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30 April 2012 - What's new

30 April 2012
  • 'Erotica, Romance, Crime and Fantasy bullish - So what do these four areas of genre publishing have in common? Well, they’re all in demand at the moment, in some cases after a period in the doldrums. How much is this down to ebooks? Well, hard to say, but with romance in particular this is certainly part of the equation.' News Review looks at genre publishing.
  • Links to recent stories Our new feature links to interesting blogs or articles posted online, which will help keep you up to date with what's going on in the book world: Larry Kirshbaum shares many more details on how Amazon Publishing will work, Lack Of Pulitzer Didn’t Hurt Book Sales and Publishers Beware, more creative destruction on the way.
  • If you want editorial input from our professional editors, have a look at our 18 Services, especially our Editor's Report,   Submission Critique and Children's Services.  Also available is Copy editing, Manuscript Typing and what we call Manuscript Polishing - getting your manuscript ready for publication if you are not a native English speaker and need some help to get it right.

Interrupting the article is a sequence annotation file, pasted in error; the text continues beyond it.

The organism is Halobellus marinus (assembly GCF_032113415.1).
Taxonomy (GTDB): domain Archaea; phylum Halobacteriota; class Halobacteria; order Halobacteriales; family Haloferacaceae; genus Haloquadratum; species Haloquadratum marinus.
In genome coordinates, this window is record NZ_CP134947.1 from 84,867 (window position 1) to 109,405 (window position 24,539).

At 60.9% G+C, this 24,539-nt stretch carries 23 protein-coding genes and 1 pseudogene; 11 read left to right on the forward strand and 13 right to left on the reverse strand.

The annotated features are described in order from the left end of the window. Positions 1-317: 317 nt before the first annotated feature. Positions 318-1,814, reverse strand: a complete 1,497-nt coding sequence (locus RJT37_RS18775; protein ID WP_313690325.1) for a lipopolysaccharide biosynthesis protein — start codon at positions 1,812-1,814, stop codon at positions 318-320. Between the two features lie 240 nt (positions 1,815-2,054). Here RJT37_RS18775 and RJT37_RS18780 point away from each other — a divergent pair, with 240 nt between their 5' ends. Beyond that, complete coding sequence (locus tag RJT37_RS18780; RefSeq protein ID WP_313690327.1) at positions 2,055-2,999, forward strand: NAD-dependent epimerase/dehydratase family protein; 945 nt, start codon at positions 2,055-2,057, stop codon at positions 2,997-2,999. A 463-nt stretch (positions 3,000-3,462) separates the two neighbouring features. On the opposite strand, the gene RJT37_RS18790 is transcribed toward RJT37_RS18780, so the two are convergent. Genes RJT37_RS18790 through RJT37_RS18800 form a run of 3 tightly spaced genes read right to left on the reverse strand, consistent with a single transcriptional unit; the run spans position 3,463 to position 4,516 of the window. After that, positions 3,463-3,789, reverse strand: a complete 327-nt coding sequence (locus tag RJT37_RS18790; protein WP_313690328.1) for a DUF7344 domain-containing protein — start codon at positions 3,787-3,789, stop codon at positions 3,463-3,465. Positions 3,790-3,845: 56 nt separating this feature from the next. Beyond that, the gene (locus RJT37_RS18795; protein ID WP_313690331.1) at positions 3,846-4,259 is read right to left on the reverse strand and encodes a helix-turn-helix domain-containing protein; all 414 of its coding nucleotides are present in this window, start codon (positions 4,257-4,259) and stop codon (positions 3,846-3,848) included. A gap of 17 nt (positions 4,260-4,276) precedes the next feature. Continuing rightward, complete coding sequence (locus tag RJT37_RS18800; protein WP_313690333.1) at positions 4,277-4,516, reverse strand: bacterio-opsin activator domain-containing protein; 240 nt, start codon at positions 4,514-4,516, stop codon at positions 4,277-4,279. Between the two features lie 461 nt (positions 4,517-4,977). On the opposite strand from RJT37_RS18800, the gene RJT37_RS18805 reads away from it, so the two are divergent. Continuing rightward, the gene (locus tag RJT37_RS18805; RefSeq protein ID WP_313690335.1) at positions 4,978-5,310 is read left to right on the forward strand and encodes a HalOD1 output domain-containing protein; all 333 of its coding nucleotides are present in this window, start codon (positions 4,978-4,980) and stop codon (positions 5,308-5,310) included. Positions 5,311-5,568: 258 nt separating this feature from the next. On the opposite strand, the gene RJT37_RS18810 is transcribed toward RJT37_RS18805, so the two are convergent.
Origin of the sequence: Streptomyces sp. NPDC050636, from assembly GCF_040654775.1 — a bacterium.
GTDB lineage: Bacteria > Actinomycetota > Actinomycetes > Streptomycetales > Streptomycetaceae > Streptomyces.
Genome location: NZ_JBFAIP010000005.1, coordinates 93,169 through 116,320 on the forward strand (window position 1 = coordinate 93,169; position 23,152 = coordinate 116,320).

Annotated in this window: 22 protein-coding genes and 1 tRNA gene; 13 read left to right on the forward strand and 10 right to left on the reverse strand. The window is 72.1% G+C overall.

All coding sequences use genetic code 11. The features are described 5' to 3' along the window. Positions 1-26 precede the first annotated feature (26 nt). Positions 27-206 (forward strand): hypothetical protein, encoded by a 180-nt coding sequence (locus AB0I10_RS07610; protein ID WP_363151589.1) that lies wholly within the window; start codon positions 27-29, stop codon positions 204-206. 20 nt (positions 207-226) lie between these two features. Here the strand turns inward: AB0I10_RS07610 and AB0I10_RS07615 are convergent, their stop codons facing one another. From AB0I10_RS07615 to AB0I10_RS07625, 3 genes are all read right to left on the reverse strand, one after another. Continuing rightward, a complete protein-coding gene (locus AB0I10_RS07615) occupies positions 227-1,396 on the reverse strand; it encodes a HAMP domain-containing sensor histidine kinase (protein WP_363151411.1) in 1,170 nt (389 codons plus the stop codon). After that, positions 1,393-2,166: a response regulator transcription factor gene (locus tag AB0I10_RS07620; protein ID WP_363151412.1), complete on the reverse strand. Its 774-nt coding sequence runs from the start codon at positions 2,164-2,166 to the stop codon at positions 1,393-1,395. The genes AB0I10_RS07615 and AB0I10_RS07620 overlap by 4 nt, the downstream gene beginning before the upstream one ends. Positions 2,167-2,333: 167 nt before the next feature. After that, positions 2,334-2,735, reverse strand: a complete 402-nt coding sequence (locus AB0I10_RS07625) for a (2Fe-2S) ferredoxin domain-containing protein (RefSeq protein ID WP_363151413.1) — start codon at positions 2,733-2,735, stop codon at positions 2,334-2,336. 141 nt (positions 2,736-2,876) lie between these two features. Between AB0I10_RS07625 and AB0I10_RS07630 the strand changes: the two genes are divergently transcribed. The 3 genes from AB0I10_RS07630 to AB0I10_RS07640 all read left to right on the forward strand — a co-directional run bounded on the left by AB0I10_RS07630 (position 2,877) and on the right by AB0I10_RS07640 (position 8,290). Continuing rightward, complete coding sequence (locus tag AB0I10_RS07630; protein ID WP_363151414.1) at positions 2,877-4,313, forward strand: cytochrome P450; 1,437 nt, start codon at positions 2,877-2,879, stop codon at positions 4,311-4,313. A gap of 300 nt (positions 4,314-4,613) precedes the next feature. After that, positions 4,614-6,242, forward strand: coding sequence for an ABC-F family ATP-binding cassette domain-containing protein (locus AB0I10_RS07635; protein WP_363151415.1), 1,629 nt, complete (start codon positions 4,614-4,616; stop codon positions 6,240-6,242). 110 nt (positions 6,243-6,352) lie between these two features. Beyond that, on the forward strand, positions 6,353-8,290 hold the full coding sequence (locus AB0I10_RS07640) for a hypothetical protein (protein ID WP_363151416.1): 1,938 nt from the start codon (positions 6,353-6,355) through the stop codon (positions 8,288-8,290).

• Our Writing Opportunity this week is the 18 competitions which are part of the Winchester Writers' Conference and which cover just about every type of writing.
  • ‘This has been a tumultuous year for the book business, a time of profound change in the way books are distributed and read. It is no exaggeration to say that the widespread acceptance of digital devices and a simultaneous contraction of shelf-space in stores qualify as a historic shift...' Peter Osnos, founder and editor at large of PublicAffairs Books in The Atlantic, quoted in our Comment column.
  • What does it take to market yourself successfully as a jobbing writer today?  Joanne Phillips provides the answer, which is that the internet is a fertile ground for writers. You just need to know how to make it work for you...
  • 'Beware of self-indulgence. The romance surrounding the writing profession carries several myths: that one must suffer in order to be creative; that one must be cantankerous and objectionable in order to be bright; that ego is paramount over skill; that one can rise to a level from which one can tell the reader to go to hell. These myths, if believed, can ruin you. If you believe you can make a living as a writer, you already have enough ego.' David Brin in our Writers' Quotes.